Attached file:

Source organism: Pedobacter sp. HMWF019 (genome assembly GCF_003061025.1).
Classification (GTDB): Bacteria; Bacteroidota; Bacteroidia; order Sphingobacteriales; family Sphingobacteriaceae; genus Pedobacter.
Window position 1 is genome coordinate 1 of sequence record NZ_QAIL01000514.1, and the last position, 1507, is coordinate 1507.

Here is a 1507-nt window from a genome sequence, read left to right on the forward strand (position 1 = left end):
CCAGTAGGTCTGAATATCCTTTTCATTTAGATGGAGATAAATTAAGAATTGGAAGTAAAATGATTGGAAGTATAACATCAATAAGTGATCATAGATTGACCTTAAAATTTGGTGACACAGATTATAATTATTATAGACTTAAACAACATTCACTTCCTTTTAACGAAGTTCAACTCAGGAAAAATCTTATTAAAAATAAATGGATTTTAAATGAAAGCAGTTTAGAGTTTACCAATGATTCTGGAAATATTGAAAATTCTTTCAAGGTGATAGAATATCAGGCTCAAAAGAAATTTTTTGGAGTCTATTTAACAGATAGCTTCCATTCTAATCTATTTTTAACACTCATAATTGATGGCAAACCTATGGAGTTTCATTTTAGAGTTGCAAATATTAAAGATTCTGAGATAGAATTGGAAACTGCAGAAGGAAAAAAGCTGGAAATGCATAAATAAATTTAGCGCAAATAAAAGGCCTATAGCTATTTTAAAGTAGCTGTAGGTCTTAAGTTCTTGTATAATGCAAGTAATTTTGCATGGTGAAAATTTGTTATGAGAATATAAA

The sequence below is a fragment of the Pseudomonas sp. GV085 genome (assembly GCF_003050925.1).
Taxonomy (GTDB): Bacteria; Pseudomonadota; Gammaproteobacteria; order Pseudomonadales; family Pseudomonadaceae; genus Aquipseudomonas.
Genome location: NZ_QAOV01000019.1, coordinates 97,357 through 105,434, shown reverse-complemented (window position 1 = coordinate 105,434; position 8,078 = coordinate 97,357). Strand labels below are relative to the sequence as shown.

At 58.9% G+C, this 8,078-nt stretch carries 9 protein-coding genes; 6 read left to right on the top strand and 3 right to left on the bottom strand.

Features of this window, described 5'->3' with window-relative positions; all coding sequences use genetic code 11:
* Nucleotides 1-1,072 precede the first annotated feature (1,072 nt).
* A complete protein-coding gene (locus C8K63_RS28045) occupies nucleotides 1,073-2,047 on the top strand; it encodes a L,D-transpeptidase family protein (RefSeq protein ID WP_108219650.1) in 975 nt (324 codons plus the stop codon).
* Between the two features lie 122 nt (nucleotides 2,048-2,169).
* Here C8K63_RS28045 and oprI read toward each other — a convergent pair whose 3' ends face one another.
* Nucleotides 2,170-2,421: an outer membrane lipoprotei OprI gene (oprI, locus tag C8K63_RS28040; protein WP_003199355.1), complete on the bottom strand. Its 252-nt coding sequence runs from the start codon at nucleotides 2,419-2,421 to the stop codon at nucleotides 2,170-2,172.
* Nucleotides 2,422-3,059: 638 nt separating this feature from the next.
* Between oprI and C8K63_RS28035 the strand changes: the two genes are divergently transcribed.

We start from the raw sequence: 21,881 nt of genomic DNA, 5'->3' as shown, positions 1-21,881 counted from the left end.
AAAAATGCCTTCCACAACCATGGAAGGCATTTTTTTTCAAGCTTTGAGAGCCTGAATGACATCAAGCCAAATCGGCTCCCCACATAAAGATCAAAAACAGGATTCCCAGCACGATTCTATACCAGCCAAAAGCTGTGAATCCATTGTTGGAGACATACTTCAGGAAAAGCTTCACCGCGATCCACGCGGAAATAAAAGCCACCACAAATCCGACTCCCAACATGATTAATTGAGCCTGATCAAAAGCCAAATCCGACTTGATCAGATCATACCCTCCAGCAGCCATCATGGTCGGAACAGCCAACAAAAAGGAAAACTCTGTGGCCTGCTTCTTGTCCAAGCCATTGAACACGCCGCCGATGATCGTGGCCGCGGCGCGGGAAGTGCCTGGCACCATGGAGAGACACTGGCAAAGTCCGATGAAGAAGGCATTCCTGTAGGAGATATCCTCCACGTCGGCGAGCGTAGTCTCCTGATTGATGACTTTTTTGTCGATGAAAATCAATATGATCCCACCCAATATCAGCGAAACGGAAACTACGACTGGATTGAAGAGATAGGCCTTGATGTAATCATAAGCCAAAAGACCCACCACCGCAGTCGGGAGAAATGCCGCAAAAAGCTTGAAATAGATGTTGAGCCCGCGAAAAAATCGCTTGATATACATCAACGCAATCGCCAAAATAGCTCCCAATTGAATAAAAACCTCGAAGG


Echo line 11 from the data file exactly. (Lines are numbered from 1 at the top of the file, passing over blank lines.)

* Nucleotides 1-1,072 precede the first annotated feature (1,072 nt).